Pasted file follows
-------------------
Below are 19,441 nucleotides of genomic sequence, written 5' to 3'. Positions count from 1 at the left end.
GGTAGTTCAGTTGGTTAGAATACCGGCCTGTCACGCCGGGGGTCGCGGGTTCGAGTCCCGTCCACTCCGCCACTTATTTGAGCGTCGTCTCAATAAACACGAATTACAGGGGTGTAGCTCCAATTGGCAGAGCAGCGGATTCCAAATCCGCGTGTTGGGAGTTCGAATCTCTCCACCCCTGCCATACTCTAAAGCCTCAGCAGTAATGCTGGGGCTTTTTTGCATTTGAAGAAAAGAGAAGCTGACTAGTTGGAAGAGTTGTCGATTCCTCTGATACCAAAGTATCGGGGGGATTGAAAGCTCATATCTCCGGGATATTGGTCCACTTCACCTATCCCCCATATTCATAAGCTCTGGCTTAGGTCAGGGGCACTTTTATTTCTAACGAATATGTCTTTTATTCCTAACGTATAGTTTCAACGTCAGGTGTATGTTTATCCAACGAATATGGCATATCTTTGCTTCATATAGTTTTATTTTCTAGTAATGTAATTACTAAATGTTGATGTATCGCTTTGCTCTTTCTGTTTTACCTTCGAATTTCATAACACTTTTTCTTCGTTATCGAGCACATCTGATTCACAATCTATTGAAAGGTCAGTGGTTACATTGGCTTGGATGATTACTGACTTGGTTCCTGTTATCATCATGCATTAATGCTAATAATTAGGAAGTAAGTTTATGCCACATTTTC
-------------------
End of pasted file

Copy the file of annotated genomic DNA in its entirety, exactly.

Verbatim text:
Below are 19,441 nucleotides of genomic sequence, written 5' to 3'. Positions count from 1 at the left end.
GGTAGTTCAGTTGGTTAGAATACCGGCCTGTCACGCCGGGGGTCGCGGGTTCGAGTCCCGTCCACTCCGCCACTTATTTGAGCGTCGTCTCAATAAACACGAATTACAGGGGTGTAGCTCCAATTGGCAGAGCAGCGGATTCCAAATCCGCGTGTTGGGAGTTCGAATCTCTCCACCCCTGCCATACTCTAAAGCCTCAGCAGTAATGCTGGGGCTTTTTTGCATTTGAAGAAAAGAGAAGCTGACTAGTTGGAAGAGTTGTCGATTCCTCTGATACCAAAGTATCGGGGGGATTGAAAGCTCATATCTCCGGGATATTGGTCCACTTCACCTATCCCCCATATTCATAAGCTCTGGCTTAGGTCAGGGGCACTTTTATTTCTAACGAATATGTCTTTTATTCCTAACGTATAGTTTCAACGTCAGGTGTATGTTTATCCAACGAATATGGCATATCTTTGCTTCATATAGTTTTATTTTCTAGTAATGTAATTACTAAATGTTGATGTATCGCTTTGCTCTTTCTGTTTTACCTTCGAATTTCATAACACTTTTTCTTCGTTATCGAGCACATCTGATTCACAATCTATTGAAAGGTCAGTGGTTACATTGGCTTGGATGATTACTGACTTGGTTCCTGTTATCATCATGCATTAATGCTAATAATTAGGAAGTAAGTTTATGCCACATTTTC